A variety of approaches
The strands incorporate ways of working from experience, imagination and observation, building on children's natural curiosity. In a child-centred curriculum, the subject matter for art must stem from the children's life experiences and from their imagination. Working from observation helps to develop visual awareness and the ability to make art and to respond to art works in a personally meaningful way. Experience in handling a wide range of visual arts materials is essential to achieving these objectives. Theseprinciples underpin the approaches to teaching the strands suggested below and should always inform the teacher's preparation.
Guided discovery is the most appropriate teaching method for the visual arts. Certain practical skills, such as the use of scissors and adhesives, may occasionally require a more direct method. Discovery methods encourage children to discover the expressive possibilities of a variety of materials and tools suitable for a particular task and to experiment with them; to notice colour, design and structure in the environment and to enjoy interpreting what they see in a personal way; to express significant aspects of their lives in visual form and to appraise art works critically. In guided discovery, the teacher provides a stimulating work environment, motivates the children and monitors their progress, discusses their work with them as necessary, as they work and when they have finished, and makes suggestions as appropriate.
Quality art teaching at primary level depends more on the teacher understanding and valuing each child's contribution than on his/her own innate ability in the visual arts. It requires an understanding of the nature and value of the creative process and a sensitive and informed response to children's attempts to make and respond to art so as to ensure that the aspirations expressed in the curriculum are fulfilled. He/she is more of a catalyst than a teacher of technique.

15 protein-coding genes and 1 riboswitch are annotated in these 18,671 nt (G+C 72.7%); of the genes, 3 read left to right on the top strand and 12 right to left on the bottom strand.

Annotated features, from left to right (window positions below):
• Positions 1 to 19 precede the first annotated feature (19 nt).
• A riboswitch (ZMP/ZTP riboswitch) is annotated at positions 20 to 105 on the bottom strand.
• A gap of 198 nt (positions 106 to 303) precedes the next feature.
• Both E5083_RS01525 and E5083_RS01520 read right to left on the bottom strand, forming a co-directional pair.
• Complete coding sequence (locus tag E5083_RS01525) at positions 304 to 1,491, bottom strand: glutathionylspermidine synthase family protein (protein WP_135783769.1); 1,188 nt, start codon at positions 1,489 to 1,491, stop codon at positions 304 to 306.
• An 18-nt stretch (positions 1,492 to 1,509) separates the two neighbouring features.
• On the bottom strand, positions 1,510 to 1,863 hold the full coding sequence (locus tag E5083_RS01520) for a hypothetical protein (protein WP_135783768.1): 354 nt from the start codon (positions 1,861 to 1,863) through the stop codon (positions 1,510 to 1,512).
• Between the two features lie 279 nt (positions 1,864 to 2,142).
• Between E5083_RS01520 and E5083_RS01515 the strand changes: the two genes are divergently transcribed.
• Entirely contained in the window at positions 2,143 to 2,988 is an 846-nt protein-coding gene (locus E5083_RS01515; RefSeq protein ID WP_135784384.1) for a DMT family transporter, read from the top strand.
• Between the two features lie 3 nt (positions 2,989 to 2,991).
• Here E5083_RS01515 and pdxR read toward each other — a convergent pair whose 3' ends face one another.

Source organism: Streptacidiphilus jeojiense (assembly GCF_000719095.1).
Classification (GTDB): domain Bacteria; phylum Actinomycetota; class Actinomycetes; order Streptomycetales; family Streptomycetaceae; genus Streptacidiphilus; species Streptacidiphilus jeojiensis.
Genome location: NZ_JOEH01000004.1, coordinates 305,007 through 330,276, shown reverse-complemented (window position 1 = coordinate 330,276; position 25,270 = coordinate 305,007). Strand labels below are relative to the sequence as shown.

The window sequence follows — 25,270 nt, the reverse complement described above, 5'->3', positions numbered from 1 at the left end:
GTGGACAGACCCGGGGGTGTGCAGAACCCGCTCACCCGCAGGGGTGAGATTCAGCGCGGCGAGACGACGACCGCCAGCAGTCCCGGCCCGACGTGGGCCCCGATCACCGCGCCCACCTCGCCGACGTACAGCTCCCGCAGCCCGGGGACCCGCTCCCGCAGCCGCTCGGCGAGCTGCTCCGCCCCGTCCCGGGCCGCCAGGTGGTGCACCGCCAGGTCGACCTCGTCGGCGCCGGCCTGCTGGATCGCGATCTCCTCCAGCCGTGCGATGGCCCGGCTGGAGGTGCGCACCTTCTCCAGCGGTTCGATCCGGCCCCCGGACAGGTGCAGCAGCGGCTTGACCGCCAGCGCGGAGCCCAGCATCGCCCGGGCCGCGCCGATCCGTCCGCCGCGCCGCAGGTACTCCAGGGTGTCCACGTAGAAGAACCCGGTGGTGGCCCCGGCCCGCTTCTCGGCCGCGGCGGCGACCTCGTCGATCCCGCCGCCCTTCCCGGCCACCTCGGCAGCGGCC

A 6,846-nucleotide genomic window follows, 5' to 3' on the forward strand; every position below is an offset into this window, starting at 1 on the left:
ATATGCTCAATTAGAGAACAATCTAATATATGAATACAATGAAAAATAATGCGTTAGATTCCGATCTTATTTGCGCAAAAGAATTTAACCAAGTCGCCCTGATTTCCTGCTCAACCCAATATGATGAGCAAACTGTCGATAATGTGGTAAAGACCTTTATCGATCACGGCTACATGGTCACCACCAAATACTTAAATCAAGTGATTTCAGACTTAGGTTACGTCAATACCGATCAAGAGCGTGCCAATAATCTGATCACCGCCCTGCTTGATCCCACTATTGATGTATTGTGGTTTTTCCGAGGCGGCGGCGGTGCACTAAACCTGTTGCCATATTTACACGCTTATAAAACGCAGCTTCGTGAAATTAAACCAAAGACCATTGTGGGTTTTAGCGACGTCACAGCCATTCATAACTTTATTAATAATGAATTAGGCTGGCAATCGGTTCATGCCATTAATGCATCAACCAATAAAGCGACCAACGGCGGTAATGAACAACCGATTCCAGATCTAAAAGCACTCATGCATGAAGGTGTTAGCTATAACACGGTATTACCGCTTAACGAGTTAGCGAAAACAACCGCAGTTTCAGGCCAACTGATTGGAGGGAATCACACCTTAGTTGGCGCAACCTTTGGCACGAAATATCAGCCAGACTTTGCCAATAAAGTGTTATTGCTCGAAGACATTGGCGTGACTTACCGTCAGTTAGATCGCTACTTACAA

It is important also to be able to gauge children's natural abilities, to be aware that the so-called 'stages of development' are more general than specific to age groups and class levels, and to challenge them to achieve their potential. The teacher's awareness and acceptance of a broad range of visual imagery, both in children's work and in the work of artists, is also important.
Children's experience of art should extend beyond the western classical tradition to include art forms from many cultures and eras. The inter-related objectives of making art and responding to art can be achieved through careful planning and a willingness to reflect on, and if necessary rethink, current approaches.
Children's development in art will depend on the opportunities they have to enjoy exploring and experimenting with materials and tools, to become sensitive to the visual environment and to art works, and to express their personal view of the world. These are profound experiences and must be planned for thoughtfully. A pre-defined end product, developed through a preordained process ('cut here', 'glue there'), is likely to exclude creativity and be of little educational value. Art activities that foster creativity are likely to produce responses that are full of life, vigour and personality and are perhaps awkward andstruggling, all in the same piece of work. The children's personal contribution is paramount, because it is their sensitivities and powers of observation, their experiences and imaginings and their visual memories that should inform their work, and they must be helped to bring them vividly to mind.
Visual arts activities should be structured to show sequence and growth in complexity and should build on earlier experiences and skills acquired. Lessons should be sufficiently directed to help children develop a real understanding of the visual vocabulary they need to respond to and interpret the visual world around them, and clear objectives would help to ensure that they quickly find a focus for their work. But because of the range of experience and ability in any class, it may be necessary at times to devise a class programme that incorporates activities from different class levels.